The NCCRT would like to thank the Public Awareness & Social Media Strategic Priority Team members and Advisory Committee, who generously offered their time and expertise to develop this guidebook’s research and content. We want to extend a special thank you to Quest Diagnostics, the Association of Black Gastroenterologists and Hepatologists, and Elevance Health Foundation for their support and guidance in conducting the market research and developing this guidebook.

Spread the Word

Black and African American adults experience disproportionally higher incidence and mortality rates from colorectal cancer. The National Colorectal Cancer Roundtable’s newly released messaging guidebook provides market-research findings and research-tested messages to encourage unscreened Black and African American adults to seek colorectal cancer screening. https://www.nccrt.org/Black-Messaging-Guidebook  

Only 65% of Black adults aged 50 and older are up to date with potentially life-saving colorectal cancer screening. Download the newly released National Colorectal Cancer Roundtable messaging guidebook to uncover motivators and potential messaging mechanisms to encourage regular colorectal cancer screening among Black and African American adults. https://www.nccrt.org/Black-Messaging-Guidebook

Black & African American adults experience disproportionally higher incidence & mortality from #colorectalcancer. This new @NCCRTnews messaging guidebook can help strengthen your communications to promote #CRC screening. https://www.nccrt.org/Black-Messaging-Guidebook #80inEveryCommunity #getscreened

1 in 3 Black adults aged 50+ are not up to date with potentially life-saving #colorectalcancer screening. Download the new @NCCRTnews messaging guidebook for research-tested messages to encourage #CRC screening: https://www.nccrt.org/Black-Messaging-Guidebook #80inEveryCommunity #getscreened

Brief version:

The National Colorectal Cancer Roundtable’s newly released 2022 Messaging Guidebook for Black & African American People: Messages to Motivate for Colorectal Cancer Screening  highlights new market research focused on identifying barriers to colorectal cancer screening, understanding preferred and trusted sources for receiving healthcare information, and research-tested messages to help encourage unscreened Black and African American people to seek colorectal cancer screening.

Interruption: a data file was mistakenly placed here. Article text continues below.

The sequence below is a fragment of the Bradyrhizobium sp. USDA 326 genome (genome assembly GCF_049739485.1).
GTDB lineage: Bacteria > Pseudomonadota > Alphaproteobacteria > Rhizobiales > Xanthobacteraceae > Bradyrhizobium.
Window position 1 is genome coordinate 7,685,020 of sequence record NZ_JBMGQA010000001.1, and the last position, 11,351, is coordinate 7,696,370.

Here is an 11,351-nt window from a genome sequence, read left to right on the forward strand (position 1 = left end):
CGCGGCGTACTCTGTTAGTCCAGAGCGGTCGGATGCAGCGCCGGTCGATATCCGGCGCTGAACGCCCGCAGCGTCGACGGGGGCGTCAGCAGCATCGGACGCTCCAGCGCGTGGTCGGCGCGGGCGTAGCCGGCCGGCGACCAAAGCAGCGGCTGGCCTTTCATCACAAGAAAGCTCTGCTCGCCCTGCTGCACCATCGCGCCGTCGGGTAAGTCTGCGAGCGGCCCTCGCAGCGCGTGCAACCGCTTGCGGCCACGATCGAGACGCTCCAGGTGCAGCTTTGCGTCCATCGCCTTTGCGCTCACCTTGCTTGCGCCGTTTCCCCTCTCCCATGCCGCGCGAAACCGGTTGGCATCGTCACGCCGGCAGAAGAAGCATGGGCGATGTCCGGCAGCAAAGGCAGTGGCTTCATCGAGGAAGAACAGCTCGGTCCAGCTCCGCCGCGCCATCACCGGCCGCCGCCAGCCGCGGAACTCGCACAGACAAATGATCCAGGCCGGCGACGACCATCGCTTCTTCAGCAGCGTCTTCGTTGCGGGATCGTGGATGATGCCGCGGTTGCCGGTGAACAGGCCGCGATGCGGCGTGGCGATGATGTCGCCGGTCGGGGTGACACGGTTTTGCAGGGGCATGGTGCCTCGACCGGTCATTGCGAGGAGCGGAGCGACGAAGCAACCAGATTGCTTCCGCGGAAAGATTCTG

Long version:

The National Colorectal Cancer Roundtable’s newly released 2022 Messaging Guidebook for Black & African American People: Messages to Motivate for Colorectal Cancer Screening  highlights new market research focused on identifying barriers to colorectal cancer screening, understanding preferred and trusted sources for receiving healthcare information, and research-tested messages to help encourage unscreened Black and African American people to seek colorectal cancer screening.

Black and African American people experience disproportionately high incidence and mortality rates from colorectal cancer, with colorectal cancer death rates almost 40% higher than those of white people. While screening is only one element of the work to address these colorectal cancer disparities, it is essential to promote screening in the best way possible. This new guidebook is intended to provide recommendations to enhance marketing and communication efforts while providing tools to strengthen communication campaigns that resonate with Black and African American communities.